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Hawaii faces a communication crisis

Interest in visiting the archipelago and bookings suffer a considerable drop despite the fact that the situation does not involve risks for tourists.

The recent eruption of Kilauea volcano on Hawaii Island and, above all, the great repercussion that it is having in the media, demonstrates the importance of communication management to maintain tourists’ confidence.

Although the area affected by the eruption only covers 0,2% of Hawaii island’s territory (the biggest of the 19 islands that form the archipelago), there is a marked drop in bookings which affects the entire archipelago.

In recent weeks, Hawaiian tourism authorities have rushed to officially confirm that there’s no risk in travelling to any of the islands, and that the entire tourism sector is operating normally (flights, hotels, attractions, etc.) with the exception of two thirds of the island’s National Volcanic Park. The reality however is that over 220 million dollars in losses are already being recorded in the sector.

Flight searches for the state of Hawaii from the US west coast have fallen by 21%, and global bookings by around 10% according to the main OTAs and GDSs. The drops are much more pronounced in some specific markets. Could Hawaii have reacted earlier and in a more concrete way to mitigate the blow?

The management and correct analysis of the currently available large amount of data allows us to understand users’ perceptions, to measure different sensitivities and detect specific communication needs for each market. Thus, the Tourism Intelligence platform created by Mabrian Technologies counts with a Climate Perception index, among other KPIs, that allow to understand different sentiment patterns between markets, in the face of the same event.

Taking as an example the analysis of the more than 900 thousand tourist mentions for Hawaii registered on Social Media between 1st May and 7th June 2018, and the same period of the previous year, we can extract useful knowledge for this type of crisis management.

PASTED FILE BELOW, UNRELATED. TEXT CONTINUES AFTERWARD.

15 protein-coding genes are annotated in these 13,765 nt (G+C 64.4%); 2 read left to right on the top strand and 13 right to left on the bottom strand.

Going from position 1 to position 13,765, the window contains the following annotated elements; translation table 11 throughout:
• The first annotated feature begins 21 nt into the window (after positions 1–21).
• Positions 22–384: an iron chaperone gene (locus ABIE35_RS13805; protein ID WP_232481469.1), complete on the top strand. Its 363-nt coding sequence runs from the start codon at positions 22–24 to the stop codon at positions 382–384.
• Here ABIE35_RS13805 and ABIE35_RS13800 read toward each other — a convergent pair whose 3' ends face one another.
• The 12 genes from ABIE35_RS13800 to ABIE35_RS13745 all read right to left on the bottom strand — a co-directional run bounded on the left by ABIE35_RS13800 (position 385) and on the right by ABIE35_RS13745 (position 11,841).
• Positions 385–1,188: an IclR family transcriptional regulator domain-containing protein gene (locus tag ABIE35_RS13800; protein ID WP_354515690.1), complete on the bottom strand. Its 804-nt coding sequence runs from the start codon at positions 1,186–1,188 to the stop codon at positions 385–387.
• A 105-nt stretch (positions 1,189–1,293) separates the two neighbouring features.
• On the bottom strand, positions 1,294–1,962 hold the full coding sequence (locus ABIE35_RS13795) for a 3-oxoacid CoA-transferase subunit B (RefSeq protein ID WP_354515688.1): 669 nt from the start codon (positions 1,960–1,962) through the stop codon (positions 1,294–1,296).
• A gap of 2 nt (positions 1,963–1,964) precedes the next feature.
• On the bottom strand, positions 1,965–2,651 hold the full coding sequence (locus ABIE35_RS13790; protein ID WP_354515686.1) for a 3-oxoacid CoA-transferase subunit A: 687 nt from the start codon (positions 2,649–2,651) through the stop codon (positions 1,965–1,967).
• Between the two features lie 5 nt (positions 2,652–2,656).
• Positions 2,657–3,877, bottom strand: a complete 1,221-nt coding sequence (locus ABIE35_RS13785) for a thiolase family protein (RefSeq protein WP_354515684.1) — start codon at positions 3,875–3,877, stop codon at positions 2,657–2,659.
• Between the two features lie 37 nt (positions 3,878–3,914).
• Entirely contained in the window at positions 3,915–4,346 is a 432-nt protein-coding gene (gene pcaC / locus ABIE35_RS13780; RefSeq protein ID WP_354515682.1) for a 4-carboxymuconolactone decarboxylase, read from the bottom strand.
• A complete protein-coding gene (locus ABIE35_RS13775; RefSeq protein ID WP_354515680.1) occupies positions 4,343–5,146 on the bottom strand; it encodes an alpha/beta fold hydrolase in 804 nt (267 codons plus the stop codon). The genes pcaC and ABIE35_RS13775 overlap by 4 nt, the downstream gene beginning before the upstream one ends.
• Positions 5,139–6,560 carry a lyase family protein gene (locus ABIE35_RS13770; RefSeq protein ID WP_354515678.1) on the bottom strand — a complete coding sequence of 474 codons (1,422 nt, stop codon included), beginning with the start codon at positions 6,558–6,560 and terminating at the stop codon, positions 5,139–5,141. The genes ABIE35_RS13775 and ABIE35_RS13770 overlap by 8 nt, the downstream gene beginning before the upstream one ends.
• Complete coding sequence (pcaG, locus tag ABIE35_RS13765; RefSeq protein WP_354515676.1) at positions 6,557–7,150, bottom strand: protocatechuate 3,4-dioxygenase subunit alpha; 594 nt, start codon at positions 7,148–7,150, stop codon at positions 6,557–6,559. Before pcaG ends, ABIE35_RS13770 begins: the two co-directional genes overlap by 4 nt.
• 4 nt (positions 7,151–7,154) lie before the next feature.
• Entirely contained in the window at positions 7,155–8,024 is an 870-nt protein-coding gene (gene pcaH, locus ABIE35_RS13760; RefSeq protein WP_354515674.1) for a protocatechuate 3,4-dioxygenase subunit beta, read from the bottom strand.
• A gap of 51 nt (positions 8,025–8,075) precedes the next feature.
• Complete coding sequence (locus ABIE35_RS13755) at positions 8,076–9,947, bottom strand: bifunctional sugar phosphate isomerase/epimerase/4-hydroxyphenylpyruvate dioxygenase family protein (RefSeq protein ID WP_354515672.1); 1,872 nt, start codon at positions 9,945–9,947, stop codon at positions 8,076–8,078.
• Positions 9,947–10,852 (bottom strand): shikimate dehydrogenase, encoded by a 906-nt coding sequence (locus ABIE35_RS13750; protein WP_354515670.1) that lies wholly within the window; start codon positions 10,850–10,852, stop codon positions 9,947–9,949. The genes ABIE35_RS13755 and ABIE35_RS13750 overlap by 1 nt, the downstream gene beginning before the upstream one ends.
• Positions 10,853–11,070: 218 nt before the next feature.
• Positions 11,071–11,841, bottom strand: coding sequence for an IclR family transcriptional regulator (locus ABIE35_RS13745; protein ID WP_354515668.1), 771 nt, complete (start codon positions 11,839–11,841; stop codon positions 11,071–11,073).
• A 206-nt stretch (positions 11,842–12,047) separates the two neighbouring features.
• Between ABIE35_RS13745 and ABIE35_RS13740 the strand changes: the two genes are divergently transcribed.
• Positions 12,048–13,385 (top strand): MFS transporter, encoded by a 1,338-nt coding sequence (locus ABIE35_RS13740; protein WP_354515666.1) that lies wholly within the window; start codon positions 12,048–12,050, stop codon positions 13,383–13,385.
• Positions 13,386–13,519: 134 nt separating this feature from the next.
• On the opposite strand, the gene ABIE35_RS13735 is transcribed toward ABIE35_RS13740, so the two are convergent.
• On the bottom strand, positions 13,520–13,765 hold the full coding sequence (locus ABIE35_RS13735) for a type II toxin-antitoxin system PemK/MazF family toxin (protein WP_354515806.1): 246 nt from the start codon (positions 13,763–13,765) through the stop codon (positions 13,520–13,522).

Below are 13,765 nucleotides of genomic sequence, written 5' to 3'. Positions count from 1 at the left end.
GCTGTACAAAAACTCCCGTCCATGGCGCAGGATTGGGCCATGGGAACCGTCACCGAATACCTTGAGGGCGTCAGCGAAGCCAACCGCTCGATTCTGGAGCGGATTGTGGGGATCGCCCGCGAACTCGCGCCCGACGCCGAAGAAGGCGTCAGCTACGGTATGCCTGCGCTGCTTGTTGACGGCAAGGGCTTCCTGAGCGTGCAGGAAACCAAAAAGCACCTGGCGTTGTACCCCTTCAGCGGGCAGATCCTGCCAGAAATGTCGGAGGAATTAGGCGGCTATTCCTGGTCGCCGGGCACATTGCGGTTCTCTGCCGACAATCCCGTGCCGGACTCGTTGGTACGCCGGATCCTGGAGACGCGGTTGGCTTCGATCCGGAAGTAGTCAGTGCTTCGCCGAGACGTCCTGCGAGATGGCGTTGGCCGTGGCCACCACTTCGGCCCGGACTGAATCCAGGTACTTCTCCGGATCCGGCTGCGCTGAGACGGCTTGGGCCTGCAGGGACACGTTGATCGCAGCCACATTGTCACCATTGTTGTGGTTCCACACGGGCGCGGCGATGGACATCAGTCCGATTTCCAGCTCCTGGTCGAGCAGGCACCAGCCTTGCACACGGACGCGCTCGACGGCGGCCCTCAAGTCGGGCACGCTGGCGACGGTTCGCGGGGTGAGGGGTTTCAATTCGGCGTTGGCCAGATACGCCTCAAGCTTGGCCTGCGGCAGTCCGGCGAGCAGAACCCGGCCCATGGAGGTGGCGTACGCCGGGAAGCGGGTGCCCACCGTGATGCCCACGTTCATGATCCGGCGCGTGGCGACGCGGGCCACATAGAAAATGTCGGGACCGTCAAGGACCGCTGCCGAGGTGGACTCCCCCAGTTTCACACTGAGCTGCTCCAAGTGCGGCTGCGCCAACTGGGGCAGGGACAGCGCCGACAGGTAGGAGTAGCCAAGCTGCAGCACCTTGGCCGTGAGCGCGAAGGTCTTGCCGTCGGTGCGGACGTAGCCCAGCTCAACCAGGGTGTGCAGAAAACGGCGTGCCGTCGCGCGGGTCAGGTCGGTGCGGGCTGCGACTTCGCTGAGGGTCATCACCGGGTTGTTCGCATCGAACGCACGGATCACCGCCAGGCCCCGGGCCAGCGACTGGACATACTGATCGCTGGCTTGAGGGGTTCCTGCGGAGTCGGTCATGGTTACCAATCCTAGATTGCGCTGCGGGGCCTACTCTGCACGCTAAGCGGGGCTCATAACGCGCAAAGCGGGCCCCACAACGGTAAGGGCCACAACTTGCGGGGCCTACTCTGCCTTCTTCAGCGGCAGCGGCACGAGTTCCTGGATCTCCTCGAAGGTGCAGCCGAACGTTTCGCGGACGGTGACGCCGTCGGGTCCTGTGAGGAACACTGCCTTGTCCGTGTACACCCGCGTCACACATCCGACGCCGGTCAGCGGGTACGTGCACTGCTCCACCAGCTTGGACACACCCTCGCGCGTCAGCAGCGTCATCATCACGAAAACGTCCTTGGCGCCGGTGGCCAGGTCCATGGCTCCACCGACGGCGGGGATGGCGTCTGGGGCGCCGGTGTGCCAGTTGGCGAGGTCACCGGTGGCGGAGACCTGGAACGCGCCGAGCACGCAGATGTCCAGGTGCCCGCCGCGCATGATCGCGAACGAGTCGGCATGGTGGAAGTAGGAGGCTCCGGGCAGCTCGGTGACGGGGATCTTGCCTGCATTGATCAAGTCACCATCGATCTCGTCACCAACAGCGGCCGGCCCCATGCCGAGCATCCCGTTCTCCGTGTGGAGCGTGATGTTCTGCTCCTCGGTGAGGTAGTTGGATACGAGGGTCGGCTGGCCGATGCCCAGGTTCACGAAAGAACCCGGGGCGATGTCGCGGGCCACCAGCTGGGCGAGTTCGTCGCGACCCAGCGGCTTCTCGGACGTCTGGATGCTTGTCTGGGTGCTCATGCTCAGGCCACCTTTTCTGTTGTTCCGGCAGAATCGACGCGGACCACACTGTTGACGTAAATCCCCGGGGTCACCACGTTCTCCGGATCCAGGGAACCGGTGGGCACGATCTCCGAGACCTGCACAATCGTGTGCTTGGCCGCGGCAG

At first glance, we detect a drastic general fall of the Climate Perception Index (PCi), which at the same time drags the other destination’s key indexes: Tourist Product Satisfaction index (PTi), Security Perception index (PSi) and Global Satisfaction index (GTPi).

By carrying out a more specific and segmented analysis of the main origin markets for the destination, we can observe clear sensitivity differences. Thus, we see that the Canadian and British markets are the most sensitive to the event, while the Australian and American markets show a less intense reaction. For their part, the Japanese are the market that shows less concern for the situation, very possibly due to less exposure from their local media.

This sensitivity degree also indicates different confidence recovery rates, marking the need to act first and more intensely towards those who need it most. Thus, in the next graph showing the Climate Perception (PCi) temporal evolution, we can observe that, despite Canadians and Brits showing a similar degree of sensitivity, it is the latter who take more time to start confidence recovery (about 19 days).

On the other hand, the Japanese recover the confidence level to the values prior to the initial announcement of the event in just 4 days.

In such a connected environment, in which it’s impossible to control the information overflow generated by the media, it’s essential to count on advanced analysis tools that, based on available data, Natural Language Processing and Artificial Intelligence techniques, help us to act in a more agile manner and concentrate the efforts and resources where necessary for the management of critical situations. In fact, this is the second security issue affecting tourism that Hawaii has suffered in the last six months, after the missile alert occurred last January (see related post here).

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